Trout have a keen sense of smell, and garlic happens to be a scent that they find particularly enticing. Many bait manufacturers produce garlic-infused PowerBait and other baits. This added scent can make a significant difference, especially when fishing in heavily stocked lakes where trout might have seen it all.

Tips for Choosing the Right Bait

Trout fishing in Mammoth Lakes can be a rewarding and enjoyable experience if you use the right bait for the right situation. Whether you prefer natural or artificial baits, there’s something for everyone in this area. The key is taking into account your target species, the season, and the water conditions as well as your personal preference. Follow these tips when you’re choosing your bait:

  • Match the bait to the type of trout – Different types of trout have different preferences and behaviors that can affect their response to different baits. For example, rainbow trout tend to feed more on insects and fish eggs than brown trout, which tend to feed more on minnows and worms. Brook trout tend to feed more on the surface than other species. 
  • Match the bait to the season – Different seasons can also affect the availability and activity of different baits. For example, worms and insects are more abundant and active in spring and summer than in fall and winter. Fish eggs are more available and attractive in fall and winter than in spring and summer. Minnows are more active and vulnerable in spring and fall than in summer and winter. 
  • Match the bait to the water conditions – Different water conditions can also affect the visibility and effectiveness of different baits. For example, bright-colored baits are more visible and attractive in clear water than in murky water. Scented baits are more effective in murky water than in clear water. Natural baits are more realistic and appealing in slow-moving water than in fast-moving water. Artificial baits are more versatile and adaptable in fast-moving water than in slow-moving water.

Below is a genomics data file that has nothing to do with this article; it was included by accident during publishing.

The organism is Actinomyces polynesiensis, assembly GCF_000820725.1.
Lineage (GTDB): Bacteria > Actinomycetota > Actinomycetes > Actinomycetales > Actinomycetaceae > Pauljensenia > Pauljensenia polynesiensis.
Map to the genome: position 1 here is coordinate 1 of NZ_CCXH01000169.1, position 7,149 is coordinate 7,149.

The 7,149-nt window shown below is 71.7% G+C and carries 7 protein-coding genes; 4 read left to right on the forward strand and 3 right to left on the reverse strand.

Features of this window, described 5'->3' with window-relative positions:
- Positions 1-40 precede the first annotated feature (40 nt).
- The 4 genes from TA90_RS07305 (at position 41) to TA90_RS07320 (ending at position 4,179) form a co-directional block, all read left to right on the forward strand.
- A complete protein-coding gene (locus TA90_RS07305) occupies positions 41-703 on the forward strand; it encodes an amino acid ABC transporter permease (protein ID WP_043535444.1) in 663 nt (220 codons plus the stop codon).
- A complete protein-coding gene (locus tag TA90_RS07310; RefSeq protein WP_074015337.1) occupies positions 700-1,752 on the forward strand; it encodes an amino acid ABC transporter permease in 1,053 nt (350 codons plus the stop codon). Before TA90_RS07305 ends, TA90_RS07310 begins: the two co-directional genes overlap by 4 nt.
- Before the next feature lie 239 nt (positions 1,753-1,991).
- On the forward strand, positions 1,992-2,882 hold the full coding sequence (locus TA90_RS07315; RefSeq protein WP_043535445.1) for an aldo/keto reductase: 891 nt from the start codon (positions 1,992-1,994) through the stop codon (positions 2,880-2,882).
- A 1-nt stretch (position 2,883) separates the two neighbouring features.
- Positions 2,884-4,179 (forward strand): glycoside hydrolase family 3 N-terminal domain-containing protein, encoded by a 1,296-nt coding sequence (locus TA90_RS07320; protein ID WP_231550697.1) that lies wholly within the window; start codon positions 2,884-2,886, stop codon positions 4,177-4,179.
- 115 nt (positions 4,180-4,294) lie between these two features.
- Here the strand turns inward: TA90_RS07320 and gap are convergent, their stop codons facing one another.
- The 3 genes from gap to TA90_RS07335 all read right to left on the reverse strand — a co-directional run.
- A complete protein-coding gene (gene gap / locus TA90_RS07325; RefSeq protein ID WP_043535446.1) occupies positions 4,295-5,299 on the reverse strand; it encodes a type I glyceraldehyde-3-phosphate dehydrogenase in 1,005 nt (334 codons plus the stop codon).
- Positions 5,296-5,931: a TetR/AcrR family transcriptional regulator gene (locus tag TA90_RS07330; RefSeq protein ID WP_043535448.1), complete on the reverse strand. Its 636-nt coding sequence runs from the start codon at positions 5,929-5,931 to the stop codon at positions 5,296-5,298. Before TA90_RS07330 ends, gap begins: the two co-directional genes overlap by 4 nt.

• Experiment with different baits – Sometimes, the best way to find out what works best is to try different baits until you find one that works. Trout can be unpredictable and moody at times, so what works one day may not work the next day. Having a variety of baits at your disposal can help you adapt to changing situations and preferences of trout.

Mammoth Lakes offers a diverse range of trout fishing experiences, and the right bait can make all the difference. While there’s no one-size-fits-all answer, the best bait often depends on the trout species, prevailing conditions, and your personal angling style. Whether you opt for the classic PowerBait, the elegance of fly fishing, or the excitement of using lures, Mammoth Lakes holds the promise of unforgettable fishing adventures. So gear up, experiment with different baits, and get ready to reel in trophy-worthy trout against the backdrop of Mammoth Lakes’ breathtaking beauty. Happy fishing!

If you’re on your way to gorgeous Mammoth Lakes to do some trout fishing, don’t forget to stop in and see the friendly folks at ASO Mammoth. Whether they need fishing equipment, hiking gear, or top-quality ski rentals, Mammoth visitors will find everything they need at our shop. Drop by on your way to the lakes or give us a call at 760-965-3444.